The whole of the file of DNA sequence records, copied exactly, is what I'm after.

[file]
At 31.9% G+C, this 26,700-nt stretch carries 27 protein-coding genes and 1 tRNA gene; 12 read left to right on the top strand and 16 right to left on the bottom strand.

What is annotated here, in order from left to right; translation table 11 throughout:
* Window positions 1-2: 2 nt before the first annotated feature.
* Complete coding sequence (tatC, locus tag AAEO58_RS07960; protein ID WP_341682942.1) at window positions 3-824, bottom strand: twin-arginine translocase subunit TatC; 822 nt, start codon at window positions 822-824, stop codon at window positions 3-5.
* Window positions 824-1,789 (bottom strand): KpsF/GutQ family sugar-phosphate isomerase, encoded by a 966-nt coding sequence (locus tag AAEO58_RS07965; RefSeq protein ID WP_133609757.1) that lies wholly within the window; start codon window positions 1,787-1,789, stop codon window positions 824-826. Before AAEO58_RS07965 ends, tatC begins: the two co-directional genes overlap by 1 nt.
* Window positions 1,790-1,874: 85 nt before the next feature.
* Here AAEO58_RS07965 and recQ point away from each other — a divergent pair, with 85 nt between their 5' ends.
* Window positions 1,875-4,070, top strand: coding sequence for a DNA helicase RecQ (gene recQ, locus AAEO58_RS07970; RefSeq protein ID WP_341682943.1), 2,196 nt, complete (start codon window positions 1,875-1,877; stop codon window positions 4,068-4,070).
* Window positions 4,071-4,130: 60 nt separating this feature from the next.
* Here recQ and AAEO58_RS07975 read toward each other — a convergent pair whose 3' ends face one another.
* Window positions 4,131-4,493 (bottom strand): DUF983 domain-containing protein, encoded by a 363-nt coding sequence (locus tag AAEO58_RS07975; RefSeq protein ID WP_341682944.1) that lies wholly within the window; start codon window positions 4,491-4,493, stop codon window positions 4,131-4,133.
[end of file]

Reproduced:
At 31.9% G+C, this 26,700-nt stretch carries 27 protein-coding genes and 1 tRNA gene; 12 read left to right on the top strand and 16 right to left on the bottom strand.

What is annotated here, in order from left to right; translation table 11 throughout:
* Window positions 1-2: 2 nt before the first annotated feature.
* Complete coding sequence (tatC, locus tag AAEO58_RS07960; protein ID WP_341682942.1) at window positions 3-824, bottom strand: twin-arginine translocase subunit TatC; 822 nt, start codon at window positions 822-824, stop codon at window positions 3-5.
* Window positions 824-1,789 (bottom strand): KpsF/GutQ family sugar-phosphate isomerase, encoded by a 966-nt coding sequence (locus tag AAEO58_RS07965; RefSeq protein ID WP_133609757.1) that lies wholly within the window; start codon window positions 1,787-1,789, stop codon window positions 824-826. Before AAEO58_RS07965 ends, tatC begins: the two co-directional genes overlap by 1 nt.
* Window positions 1,790-1,874: 85 nt before the next feature.
* Here AAEO58_RS07965 and recQ point away from each other — a divergent pair, with 85 nt between their 5' ends.
* Window positions 1,875-4,070, top strand: coding sequence for a DNA helicase RecQ (gene recQ, locus AAEO58_RS07970; RefSeq protein ID WP_341682943.1), 2,196 nt, complete (start codon window positions 1,875-1,877; stop codon window positions 4,068-4,070).
* Window positions 4,071-4,130: 60 nt separating this feature from the next.
* Here recQ and AAEO58_RS07975 read toward each other — a convergent pair whose 3' ends face one another.
* Window positions 4,131-4,493 (bottom strand): DUF983 domain-containing protein, encoded by a 363-nt coding sequence (locus tag AAEO58_RS07975; RefSeq protein ID WP_341682944.1) that lies wholly within the window; start codon window positions 4,491-4,493, stop codon window positions 4,131-4,133.